Barack Obama Was the King of Online Advertising in 2008
The Federal Election Commission (FEC.gov) has all sorts of interesting data posted on their site.
For instance, you can visit their "Presidential Campaign Finance" page to see exactly how Barack Obama and John McCain spent their funds during the 2008 Presidential election.
In the 2008 Presidential election, Barack Obama had total operating expenditures of $706,668,994. John McCain, on the other hand, had total operating expenditures of $285,683,216.
One of the interesting differences between the Obama and McCain campaigns was their spending on Internet advertising.
In short, the Obama campaign spent heavily, while the McCain campaign chose to direct their advertising dollars towards more traditional types of media (television, etc).
The disparity between the two campaigns in terms of online spending was quite stunning. The Obama team embraced social media and spent ad dollars liberally on sites such as Facebook and MySpace, while the McCain team largely avoided these popular web sites.
The Obama campaign also spent heavy dollars on Google, Yahoo! and other search engines, while the McCain campaign chose to focus the majority of their dollars elsewhere.
Was this a mistake for the McCain campaign? In an increasingly wired world, it would definitely seem that way. Democrats, Republicans and Independents alike all use the Internet, and not trying hard to reach voters via the Internet seems like a big mistake, especially given the fact that you can target certain demographics with pinpoint precision in this day and age.
In Barack Obama's 2008 campaign for President, his team spent $28,583,152 on "Online Advertising".
Let's take a quick look at some of the places where Obama and his team spent their dollars:
Ask Jeeves: $134,037
Obama's team also had online campaigns on sites such as Washingtonpost.com, Monster.com, etc.
Now what about McCain's campaign? Let's compare with the same companies listed above:
Ask Jeeves: $0
But Dave, you might be saying to yourself, the McCain campaign surely farmed these online buys out to consultants and other technology companies.
CD Inc. (or Connell Donatelli, Inc.) is an "elite advertising team" that specializes in search, rich media and banner advertising. They handled John McCain's online advertising campaigns in 2008.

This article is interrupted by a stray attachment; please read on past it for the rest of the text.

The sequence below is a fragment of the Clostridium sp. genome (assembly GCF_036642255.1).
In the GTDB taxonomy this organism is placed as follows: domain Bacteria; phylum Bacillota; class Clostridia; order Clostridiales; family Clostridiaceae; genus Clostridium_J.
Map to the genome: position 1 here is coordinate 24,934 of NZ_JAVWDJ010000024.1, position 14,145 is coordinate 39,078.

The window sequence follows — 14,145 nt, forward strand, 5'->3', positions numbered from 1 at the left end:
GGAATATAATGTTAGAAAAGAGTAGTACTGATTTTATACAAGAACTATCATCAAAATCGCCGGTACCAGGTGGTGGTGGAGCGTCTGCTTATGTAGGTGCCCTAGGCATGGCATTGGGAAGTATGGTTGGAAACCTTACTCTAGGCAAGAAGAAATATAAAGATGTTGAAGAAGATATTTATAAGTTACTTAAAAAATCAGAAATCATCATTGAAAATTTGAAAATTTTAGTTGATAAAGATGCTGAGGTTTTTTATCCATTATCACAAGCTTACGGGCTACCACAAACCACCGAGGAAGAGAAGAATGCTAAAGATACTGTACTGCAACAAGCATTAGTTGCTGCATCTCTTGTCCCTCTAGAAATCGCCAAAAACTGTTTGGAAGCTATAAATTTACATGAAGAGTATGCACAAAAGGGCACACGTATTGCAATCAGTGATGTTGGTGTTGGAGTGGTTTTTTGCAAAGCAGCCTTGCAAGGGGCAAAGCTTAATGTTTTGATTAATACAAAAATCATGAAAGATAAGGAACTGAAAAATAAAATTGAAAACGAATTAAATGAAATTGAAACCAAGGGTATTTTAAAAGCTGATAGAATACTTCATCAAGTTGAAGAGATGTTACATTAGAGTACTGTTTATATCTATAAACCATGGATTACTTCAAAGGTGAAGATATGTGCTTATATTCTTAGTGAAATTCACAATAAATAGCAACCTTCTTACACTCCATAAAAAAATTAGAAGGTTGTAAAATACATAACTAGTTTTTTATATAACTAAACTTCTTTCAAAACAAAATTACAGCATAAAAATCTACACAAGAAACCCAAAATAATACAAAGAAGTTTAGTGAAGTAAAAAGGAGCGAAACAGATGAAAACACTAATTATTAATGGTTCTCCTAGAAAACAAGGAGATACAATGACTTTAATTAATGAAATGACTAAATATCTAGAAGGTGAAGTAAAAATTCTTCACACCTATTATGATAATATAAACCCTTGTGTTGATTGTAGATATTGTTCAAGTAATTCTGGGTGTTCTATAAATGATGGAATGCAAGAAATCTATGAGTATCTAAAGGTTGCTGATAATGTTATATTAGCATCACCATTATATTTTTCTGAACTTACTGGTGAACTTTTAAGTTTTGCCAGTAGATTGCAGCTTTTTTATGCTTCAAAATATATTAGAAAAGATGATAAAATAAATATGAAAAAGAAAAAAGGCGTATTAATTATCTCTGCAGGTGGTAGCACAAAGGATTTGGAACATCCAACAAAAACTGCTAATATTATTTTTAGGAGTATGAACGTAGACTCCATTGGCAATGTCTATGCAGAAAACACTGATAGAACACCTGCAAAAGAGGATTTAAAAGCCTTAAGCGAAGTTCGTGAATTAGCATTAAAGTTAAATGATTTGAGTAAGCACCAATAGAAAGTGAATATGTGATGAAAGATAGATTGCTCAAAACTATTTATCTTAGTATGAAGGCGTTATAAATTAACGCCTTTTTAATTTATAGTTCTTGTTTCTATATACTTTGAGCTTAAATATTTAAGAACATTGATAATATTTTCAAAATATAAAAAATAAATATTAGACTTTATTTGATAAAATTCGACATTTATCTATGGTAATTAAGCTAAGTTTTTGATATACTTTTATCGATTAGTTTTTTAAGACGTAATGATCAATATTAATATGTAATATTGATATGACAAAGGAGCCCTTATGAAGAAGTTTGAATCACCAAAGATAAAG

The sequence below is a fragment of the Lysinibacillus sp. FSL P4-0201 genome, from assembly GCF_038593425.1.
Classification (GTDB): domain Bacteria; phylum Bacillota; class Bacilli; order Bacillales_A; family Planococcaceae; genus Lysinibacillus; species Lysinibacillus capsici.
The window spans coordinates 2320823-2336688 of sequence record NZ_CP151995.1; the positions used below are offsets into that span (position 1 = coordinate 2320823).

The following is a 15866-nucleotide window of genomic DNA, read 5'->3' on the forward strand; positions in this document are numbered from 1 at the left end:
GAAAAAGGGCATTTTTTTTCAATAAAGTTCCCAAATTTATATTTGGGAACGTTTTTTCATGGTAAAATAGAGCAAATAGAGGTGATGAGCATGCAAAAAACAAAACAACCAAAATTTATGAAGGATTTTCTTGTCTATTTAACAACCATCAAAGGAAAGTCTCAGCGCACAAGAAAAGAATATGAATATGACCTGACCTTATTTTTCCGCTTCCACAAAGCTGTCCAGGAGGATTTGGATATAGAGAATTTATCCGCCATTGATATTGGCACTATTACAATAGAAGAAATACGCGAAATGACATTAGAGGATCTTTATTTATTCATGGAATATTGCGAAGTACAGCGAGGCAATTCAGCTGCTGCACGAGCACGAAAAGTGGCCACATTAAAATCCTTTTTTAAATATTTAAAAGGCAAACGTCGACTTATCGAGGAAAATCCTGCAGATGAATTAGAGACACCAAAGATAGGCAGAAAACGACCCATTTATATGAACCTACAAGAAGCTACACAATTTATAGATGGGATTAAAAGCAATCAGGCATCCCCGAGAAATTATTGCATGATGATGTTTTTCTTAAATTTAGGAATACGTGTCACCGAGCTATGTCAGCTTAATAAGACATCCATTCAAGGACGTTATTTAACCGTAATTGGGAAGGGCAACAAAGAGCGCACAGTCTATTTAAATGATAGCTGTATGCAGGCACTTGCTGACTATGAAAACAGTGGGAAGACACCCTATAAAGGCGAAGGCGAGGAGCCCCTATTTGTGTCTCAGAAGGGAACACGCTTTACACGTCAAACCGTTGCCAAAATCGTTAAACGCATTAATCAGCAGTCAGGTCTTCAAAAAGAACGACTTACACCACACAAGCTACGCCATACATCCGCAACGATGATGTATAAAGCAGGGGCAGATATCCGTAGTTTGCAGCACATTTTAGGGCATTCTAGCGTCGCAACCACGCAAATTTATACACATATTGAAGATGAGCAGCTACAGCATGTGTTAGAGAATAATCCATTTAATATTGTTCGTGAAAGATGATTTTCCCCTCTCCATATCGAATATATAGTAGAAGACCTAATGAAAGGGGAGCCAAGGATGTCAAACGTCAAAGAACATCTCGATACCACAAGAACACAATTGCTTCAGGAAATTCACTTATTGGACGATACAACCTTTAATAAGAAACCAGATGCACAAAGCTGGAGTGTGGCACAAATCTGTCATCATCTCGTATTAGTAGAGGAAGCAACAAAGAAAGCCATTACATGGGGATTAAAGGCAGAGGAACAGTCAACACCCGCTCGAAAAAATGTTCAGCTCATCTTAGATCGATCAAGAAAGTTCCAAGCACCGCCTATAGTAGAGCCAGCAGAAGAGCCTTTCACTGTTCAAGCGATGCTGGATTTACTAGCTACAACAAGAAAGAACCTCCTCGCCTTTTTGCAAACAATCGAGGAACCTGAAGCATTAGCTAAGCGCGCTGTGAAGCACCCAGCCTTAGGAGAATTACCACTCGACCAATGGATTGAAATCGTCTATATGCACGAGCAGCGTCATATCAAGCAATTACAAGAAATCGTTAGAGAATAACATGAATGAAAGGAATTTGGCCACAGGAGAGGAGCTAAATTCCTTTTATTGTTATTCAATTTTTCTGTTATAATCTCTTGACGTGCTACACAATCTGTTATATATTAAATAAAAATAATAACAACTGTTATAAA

McCain's campaign didn't list companies such as Google and Facebook in their expenditure report to the FEC, which means that a company like CD Inc. would have been billed.
CD Inc. billed the McCain campaign approximately $5.8 million during the entirety of the 2008 Presidential election campaign. Ok, this is better, but still far behind the $30 million that Obama spent on online advertising purchases, and Obama's number doesn't even include the consultants and companies that he had advising him on his online buys.
On April 4th, Barack Obama's 2012 campaign for President formally kicked off on BarackObama.com.
BarackObama.com makes heavy use of social media sites such as Facebook.com and Twitter.com. Tools such as these help Obama and his team get his message out quickly. As of this moment, nearly 20 million people "like" Barack Obama on Facebook.
Given how interconnected BarackObama.com is with sites such as Facebook and Twitter, it would only make sense to assume that the Obama campaign will be spending heavily on Internet advertising in the months leading up to the 2012 election. I wouldn't be surprised if they end up doubling their 2008 spend when it comes to online ad dollars.
The question is - will the Republican nominee be able to get their message out to people online in the same way that Barack Obama surely will? If the answer to this question is no, then how much will this end up hurting the Republican nominee in 2012?
Filed under: General Knowledge